Aung San Suu Kyi set to retain power in Myanmar elections | World news


Voters across Myanmar have gone to the polls for an election that is expected to bring back to power Aung San Suu Kyi’s party, which remains hugely popular at home despite genocide allegations that have destroyed its reputation abroad.Queues of people lined up, in some cases for hours, to vote on Sunday in the country’s second general election since the end of full military rule. Most wore masks as a precaution against the coronavirus. The country has confirmed more than 60,000 infections, the majority of which have been reported since mid-August.

Aung San Suu Kyi is expected to retain power, even as the country grapples with the coronavirus pandemic, a spiraling conflict in Rakhine State and faces genocide charges before the highest court of the UN.

Five years after her party, the National League for Democracy (NLD), won a landslide victory, Aung San Suu Kyi retains strong support among the Bamar majority, who revere her as a protector of democracy. While the brutal crackdown on Rohingya Muslims has dismayed many abroad, there is little sympathy for their plight at home, and it has not been a factor in election campaigns.

In a Facebook video posted Thursday, Aung San Suu Kyi urged people to come out and vote. “Each voter writes their own story, the history of this election and the history of our country,” she said.

About 38 million people were eligible to go to the polls, including 5 million for the first time.

“I am not at all afraid of being infected with Covid-19,” Khine Zar Chi, 27, told Agence France-Presse, as she voted for the first time in downtown Yangon. “I don’t care if I die for Mother Suu.

Others, however, accuse Aung San Suu Kyi of failing to deliver on the democratic reforms promised in 2015, or the commitment bring peace and reconciliation.

The vote was canceled in several regions dominated by ethnic minorities, apparently due to security concerns linked to the fighting between the army and armed groups who are demanding greater autonomy. There are fears the move, which left an estimated 1.5 million people stripped of their voting rights, may reinforce resentment and fuel the conflict.

Analysts point out that voting has been halted even in areas where fighting is limited.

Rohingya Muslims, long denied citizenship, still do not have the right to vote. Most are stuck in squalid camps in Bangladesh, where they fled army crackdown in 2017. Hundreds of thousands remain confined in camps and villages inside Myanmar’s Rakhine State , where Human Rights Watch reported on abuses that it believes constitute the crimes against humanity of apartheid and persecution.

On Friday, UN Secretary General António Guterres expressed concern over the “legal limbo” facing the Rohingya in Myanmar and their inability to vote. “It is important that everyone has a voice and can participate in these elections in a very… inclusive way,” said UN spokesperson Stéphane Dujarric.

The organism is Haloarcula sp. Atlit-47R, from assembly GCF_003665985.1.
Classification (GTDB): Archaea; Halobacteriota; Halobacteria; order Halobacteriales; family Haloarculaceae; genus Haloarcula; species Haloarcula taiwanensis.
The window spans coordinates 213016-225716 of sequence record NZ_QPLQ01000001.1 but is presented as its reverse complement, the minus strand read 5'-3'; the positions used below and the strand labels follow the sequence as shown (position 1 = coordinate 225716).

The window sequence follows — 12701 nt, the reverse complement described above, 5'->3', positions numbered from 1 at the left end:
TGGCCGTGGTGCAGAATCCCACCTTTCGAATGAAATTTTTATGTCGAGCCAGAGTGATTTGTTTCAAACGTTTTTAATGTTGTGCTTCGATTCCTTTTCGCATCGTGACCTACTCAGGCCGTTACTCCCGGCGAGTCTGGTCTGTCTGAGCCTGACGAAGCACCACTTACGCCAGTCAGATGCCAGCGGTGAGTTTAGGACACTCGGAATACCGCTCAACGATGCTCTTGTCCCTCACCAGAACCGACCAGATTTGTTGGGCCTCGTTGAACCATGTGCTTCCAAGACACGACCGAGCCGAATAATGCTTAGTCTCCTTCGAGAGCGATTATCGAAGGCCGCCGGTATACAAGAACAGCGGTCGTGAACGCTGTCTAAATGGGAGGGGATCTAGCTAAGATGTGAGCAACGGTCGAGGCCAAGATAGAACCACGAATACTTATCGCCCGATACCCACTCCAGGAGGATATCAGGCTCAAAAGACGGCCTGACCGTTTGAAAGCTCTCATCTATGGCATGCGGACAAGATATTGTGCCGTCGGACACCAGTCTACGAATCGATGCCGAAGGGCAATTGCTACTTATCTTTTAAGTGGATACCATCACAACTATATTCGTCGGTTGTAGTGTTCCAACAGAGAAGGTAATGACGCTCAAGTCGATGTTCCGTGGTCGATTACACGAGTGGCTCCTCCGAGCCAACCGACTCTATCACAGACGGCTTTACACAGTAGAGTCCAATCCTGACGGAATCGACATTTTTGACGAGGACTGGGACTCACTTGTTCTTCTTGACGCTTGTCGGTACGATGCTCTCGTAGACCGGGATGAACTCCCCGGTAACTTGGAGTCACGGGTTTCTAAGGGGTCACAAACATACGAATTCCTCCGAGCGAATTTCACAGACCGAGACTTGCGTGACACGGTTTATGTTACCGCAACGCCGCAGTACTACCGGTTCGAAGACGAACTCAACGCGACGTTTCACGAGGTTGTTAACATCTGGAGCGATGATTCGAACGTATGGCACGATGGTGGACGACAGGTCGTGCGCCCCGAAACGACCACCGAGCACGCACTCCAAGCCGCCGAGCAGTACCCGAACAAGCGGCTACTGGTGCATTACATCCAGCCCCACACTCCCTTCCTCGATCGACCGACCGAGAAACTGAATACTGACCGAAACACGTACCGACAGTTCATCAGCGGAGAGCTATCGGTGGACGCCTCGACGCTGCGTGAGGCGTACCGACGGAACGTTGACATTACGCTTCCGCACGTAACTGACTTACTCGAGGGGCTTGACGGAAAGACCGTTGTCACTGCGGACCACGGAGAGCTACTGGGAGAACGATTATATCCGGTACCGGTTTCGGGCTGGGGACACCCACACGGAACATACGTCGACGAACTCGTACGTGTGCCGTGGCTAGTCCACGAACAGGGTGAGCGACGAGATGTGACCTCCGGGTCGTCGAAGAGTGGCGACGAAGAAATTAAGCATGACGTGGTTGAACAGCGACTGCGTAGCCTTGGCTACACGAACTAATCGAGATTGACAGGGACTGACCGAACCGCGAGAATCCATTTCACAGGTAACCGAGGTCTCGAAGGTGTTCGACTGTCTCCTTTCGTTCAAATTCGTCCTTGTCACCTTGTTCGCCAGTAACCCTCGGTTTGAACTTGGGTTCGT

The government-appointed electoral commission has been criticized not only for excluding voters, but also for its lack of transparency, discrimination against Muslim candidates and logistical problems.

Aung San Suu Kyi arrives for an early vote in Naypyitaw ahead of the elections. Photograph: Stringer ./Reuters

Last week, in a rare interview, Commander-in-Chief Min Aung Hlaing accused the civilian government of “unacceptable mistakes” in the run-up to elections and called the military the “guardian” of the nation. He has since said he will accept the results of the vote.

A quarter of parliamentary seats are reserved for the military, who have ruled in a difficult alliance with the NLD for the past five years. He remains extremely powerful and has blocked proposals to change the constitution and therefore reduce his influence.

About 90 parties are competing with the NLD, although the campaign has been hampered in some areas due to the coronavirus pandemic. It is believed that this will especially disadvantage small ethnic parties, which do not have access to state media.

There were concerns that the pandemic would also deter people from going to polling stations, but on Sunday morning analysts reported high turnout.

Queues of people waited two hours to vote in downtown Yangon, said Khin Zaw Win, director of the Tampadipa Institute in Yangon. “Myanmar’s electorate does not need to be pushed,” he said, adding that historically, the importance of elections has long been recognized. “Add to that the half-century of denial of democracy under the military, and people know that voting is the best chance they have,” he said.

But he added that politicians have consistently let the public down. “There have been waves of reforms, but not enough, and not in critical areas like land tenure, citizenship and religious freedoms. And the corruption is still there, hanging like a sheet.


Please enter your comment!
Please enter your name here